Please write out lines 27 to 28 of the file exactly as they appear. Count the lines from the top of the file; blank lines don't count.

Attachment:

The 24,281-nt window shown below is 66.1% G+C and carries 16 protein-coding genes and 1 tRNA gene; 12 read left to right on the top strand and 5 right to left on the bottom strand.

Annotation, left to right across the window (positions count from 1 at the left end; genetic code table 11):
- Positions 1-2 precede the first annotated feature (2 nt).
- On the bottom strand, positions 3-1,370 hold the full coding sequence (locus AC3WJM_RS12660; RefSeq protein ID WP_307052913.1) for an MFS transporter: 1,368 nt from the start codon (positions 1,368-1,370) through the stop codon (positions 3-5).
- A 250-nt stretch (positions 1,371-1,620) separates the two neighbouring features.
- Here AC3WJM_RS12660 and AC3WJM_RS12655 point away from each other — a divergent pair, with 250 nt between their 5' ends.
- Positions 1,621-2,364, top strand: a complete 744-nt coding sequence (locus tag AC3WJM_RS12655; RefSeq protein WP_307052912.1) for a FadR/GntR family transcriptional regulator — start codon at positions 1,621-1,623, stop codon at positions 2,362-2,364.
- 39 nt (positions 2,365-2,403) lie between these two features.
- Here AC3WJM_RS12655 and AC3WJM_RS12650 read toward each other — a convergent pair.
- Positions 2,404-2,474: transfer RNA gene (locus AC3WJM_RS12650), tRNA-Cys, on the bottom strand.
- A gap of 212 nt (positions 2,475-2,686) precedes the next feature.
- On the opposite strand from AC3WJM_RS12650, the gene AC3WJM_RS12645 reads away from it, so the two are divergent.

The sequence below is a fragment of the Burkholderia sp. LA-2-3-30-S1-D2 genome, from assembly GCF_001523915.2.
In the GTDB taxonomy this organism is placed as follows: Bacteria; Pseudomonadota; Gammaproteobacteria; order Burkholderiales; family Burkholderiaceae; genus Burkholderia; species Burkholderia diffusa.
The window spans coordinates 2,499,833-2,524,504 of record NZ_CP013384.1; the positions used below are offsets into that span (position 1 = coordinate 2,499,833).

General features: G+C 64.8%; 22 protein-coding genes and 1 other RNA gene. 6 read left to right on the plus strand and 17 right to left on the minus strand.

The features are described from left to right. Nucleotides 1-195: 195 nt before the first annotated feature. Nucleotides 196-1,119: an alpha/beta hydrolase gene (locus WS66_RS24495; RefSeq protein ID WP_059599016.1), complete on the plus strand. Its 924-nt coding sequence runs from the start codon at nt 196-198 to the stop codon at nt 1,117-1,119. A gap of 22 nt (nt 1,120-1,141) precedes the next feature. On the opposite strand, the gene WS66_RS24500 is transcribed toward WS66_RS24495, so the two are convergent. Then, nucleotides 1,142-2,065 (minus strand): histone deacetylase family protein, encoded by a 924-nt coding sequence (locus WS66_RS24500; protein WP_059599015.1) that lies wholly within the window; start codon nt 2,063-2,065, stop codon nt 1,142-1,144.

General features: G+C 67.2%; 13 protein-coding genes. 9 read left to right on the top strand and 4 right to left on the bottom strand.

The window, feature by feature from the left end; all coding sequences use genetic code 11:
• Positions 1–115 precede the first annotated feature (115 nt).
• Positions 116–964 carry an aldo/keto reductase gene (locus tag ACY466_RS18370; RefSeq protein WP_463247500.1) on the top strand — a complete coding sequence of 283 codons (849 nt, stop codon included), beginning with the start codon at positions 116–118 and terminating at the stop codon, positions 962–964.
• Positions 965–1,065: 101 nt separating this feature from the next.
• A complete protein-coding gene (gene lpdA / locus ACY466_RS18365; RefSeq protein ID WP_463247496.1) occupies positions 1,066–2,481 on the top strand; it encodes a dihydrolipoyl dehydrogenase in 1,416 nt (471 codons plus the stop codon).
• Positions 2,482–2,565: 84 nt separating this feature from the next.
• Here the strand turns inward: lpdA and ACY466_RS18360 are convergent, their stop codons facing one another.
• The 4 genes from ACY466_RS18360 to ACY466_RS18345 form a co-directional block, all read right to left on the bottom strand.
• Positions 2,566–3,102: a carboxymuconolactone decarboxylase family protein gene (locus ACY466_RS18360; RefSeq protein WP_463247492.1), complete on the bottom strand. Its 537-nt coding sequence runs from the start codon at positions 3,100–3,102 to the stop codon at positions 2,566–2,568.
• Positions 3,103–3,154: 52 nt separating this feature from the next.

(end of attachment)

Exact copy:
• Positions 2,566–3,102: a carboxymuconolactone decarboxylase family protein gene (locus ACY466_RS18360; RefSeq protein WP_463247492.1), complete on the bottom strand. Its 537-nt coding sequence runs from the start codon at positions 3,100–3,102 to the stop codon at positions 2,566–2,568.
• Positions 3,103–3,154: 52 nt separating this feature from the next.